TOKYO (Reuters) - Japan said on Thursday it was working to secure the rapid extradition of two men arrested in the United States on charges of enabling the dramatic escape of former Nissan Motor Co boss Carlos Ghosn from the country.
U.S. authorities arrested a former U.S. Army Special Forces soldier and another man on Wednesday over the charges regarding Ghosn’s escape in late December, while awaiting trial on accusations of financial misconduct.
“We are making preparations, including working to cooperate on a speedy extradition,” Chief Cabinet officer Yoshihide Suga told reporters, acknowledging the arrests.
Japanese lawyer Junichiro Hironaka, who had defended Ghosn until he fled, said in a telephone interview the key question was whether there was enough evidence to warrant extradition, and he would watch developments closely.
Former U.S. Green Beret Michael Taylor, 59, and his son, Peter Taylor, 27, were arrested after U.S. law enforcement learned the latter had booked a flight from Boston to Beirut departing Wednesday with a layover in London, court papers showed.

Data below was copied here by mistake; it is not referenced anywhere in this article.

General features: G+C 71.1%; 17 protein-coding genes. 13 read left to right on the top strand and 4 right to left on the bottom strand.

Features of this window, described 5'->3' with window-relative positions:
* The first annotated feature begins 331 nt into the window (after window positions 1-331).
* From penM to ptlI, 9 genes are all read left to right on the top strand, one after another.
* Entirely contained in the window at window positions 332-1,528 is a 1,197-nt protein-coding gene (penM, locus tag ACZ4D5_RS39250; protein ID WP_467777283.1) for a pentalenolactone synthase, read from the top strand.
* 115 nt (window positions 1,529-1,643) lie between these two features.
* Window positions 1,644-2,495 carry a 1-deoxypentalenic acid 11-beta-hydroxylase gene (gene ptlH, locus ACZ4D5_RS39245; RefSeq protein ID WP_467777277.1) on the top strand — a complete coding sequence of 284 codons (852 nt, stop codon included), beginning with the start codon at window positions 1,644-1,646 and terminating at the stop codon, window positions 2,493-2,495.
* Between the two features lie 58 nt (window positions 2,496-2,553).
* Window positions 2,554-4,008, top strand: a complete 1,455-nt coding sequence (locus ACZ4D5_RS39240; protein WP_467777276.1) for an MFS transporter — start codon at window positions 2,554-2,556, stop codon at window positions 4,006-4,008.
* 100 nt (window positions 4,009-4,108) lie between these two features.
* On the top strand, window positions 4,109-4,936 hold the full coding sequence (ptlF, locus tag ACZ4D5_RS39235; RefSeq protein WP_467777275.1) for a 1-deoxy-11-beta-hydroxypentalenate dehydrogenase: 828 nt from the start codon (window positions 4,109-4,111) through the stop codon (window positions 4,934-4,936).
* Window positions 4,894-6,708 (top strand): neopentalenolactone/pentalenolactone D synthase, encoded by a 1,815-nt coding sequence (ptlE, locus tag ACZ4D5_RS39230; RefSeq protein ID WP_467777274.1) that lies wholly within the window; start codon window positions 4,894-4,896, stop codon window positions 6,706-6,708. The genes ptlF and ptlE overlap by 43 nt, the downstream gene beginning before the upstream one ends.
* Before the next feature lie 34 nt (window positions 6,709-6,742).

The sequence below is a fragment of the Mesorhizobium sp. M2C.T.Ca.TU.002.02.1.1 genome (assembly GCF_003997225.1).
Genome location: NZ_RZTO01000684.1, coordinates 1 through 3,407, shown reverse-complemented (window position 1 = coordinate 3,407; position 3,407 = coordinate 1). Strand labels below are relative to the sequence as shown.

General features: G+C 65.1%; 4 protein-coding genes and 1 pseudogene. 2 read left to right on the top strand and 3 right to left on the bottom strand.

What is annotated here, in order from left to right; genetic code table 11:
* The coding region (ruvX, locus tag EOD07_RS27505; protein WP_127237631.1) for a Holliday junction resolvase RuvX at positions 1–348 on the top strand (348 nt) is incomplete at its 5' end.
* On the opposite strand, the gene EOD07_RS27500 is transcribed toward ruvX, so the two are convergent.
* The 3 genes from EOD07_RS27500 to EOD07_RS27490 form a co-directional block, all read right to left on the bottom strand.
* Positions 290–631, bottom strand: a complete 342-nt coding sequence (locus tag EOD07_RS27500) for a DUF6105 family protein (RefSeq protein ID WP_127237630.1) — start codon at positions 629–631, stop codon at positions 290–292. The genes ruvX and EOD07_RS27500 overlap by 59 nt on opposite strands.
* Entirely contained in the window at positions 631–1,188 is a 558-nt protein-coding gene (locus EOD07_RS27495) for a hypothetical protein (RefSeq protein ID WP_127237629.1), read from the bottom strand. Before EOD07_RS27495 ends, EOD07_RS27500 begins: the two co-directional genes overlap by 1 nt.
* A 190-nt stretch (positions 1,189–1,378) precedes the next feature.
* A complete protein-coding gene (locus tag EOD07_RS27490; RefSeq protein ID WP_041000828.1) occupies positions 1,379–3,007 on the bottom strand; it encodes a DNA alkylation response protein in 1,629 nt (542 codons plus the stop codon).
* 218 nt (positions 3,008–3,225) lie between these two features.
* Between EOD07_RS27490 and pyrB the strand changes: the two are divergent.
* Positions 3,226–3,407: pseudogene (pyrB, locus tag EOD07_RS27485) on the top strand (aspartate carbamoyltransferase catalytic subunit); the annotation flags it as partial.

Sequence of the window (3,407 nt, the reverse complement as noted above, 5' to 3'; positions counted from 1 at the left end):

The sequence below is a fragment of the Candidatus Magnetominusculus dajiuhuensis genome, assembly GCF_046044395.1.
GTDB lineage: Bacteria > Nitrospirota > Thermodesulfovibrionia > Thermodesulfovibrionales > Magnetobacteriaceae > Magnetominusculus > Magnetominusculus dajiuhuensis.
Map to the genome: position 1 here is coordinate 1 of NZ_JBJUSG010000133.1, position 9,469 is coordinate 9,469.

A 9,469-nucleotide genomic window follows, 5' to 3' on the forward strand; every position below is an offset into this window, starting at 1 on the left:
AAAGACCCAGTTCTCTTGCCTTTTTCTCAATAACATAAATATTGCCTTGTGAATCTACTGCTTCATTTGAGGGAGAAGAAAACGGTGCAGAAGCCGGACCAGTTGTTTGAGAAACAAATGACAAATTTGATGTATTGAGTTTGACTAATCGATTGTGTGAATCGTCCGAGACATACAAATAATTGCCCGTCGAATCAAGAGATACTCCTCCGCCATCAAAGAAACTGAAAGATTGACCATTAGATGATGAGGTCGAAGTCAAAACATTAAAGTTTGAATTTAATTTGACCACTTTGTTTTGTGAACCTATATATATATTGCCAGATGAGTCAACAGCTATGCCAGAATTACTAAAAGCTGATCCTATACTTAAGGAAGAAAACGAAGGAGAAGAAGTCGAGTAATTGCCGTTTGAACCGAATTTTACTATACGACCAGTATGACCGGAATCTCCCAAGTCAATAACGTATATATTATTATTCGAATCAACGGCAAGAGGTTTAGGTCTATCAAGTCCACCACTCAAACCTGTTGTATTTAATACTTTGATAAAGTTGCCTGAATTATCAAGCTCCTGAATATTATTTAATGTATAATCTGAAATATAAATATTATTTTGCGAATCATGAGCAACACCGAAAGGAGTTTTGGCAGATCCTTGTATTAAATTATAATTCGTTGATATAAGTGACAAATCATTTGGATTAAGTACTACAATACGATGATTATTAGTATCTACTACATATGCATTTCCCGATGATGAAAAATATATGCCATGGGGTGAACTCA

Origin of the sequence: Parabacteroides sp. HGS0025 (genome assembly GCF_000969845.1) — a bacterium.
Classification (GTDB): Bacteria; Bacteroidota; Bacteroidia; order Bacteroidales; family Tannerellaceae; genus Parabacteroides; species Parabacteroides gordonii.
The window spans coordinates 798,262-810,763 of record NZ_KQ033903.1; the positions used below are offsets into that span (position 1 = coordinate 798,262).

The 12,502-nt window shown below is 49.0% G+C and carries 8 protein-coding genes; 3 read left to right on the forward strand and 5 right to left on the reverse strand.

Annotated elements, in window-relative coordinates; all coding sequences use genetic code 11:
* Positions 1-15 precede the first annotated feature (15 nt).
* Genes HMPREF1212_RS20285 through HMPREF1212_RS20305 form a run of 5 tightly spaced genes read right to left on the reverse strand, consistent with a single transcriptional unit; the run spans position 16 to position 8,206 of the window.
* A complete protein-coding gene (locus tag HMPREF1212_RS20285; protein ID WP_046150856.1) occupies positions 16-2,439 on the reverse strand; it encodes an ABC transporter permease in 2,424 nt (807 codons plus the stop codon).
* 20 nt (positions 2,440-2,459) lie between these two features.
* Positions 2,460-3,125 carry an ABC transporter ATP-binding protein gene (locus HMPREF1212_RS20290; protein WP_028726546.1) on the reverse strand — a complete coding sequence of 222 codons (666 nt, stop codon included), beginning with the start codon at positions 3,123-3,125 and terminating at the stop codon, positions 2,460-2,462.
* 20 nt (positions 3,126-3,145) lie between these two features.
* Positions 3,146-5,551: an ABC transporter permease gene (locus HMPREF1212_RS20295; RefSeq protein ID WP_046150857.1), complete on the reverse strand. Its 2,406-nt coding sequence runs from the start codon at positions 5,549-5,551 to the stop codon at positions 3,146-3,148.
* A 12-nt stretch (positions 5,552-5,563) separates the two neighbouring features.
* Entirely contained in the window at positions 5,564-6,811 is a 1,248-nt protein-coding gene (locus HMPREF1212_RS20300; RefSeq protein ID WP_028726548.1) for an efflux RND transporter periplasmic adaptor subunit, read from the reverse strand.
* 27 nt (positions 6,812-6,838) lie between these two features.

Nissan took note of the extradition proceedings and reserved the right to take further legal measures against Ghosn, the company said in an emailed statement.
It filed a civil suit in Japan this year seeking 10 billion yen ($93 million) in damages from its former boss for alleged misconduct.
Reporting by Naomi Tajitsu; Editing by Jason Neely and Clarence Fernandez